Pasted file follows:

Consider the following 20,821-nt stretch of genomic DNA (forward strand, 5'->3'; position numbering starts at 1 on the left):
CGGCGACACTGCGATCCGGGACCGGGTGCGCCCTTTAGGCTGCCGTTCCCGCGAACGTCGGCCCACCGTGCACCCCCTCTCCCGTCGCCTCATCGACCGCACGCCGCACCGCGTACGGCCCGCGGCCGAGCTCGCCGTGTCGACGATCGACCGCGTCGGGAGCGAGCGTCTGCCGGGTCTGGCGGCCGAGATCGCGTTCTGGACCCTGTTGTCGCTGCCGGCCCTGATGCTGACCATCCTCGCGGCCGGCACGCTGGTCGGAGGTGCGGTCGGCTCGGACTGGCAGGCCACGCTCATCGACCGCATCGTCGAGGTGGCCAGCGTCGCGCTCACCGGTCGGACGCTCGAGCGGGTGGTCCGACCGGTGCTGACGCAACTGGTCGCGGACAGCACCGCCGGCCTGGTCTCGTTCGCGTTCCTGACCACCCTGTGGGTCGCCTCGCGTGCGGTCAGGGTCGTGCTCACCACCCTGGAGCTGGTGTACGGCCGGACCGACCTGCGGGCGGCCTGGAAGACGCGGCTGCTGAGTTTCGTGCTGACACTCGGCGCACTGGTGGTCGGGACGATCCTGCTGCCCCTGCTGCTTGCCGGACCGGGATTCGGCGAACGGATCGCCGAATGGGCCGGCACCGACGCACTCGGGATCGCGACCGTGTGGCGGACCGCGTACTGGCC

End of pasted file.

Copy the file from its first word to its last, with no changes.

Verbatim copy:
Consider the following 20,821-nt stretch of genomic DNA (forward strand, 5'->3'; position numbering starts at 1 on the left):
CGGCGACACTGCGATCCGGGACCGGGTGCGCCCTTTAGGCTGCCGTTCCCGCGAACGTCGGCCCACCGTGCACCCCCTCTCCCGTCGCCTCATCGACCGCACGCCGCACCGCGTACGGCCCGCGGCCGAGCTCGCCGTGTCGACGATCGACCGCGTCGGGAGCGAGCGTCTGCCGGGTCTGGCGGCCGAGATCGCGTTCTGGACCCTGTTGTCGCTGCCGGCCCTGATGCTGACCATCCTCGCGGCCGGCACGCTGGTCGGAGGTGCGGTCGGCTCGGACTGGCAGGCCACGCTCATCGACCGCATCGTCGAGGTGGCCAGCGTCGCGCTCACCGGTCGGACGCTCGAGCGGGTGGTCCGACCGGTGCTGACGCAACTGGTCGCGGACAGCACCGCCGGCCTGGTCTCGTTCGCGTTCCTGACCACCCTGTGGGTCGCCTCGCGTGCGGTCAGGGTCGTGCTCACCACCCTGGAGCTGGTGTACGGCCGGACCGACCTGCGGGCGGCCTGGAAGACGCGGCTGCTGAGTTTCGTGCTGACACTCGGCGCACTGGTGGTCGGGACGATCCTGCTGCCCCTGCTGCTTGCCGGACCGGGATTCGGCGAACGGATCGCCGAATGGGCCGGCACCGACGCACTCGGGATCGCGACCGTGTGGCGGACCGCGTACTGGCC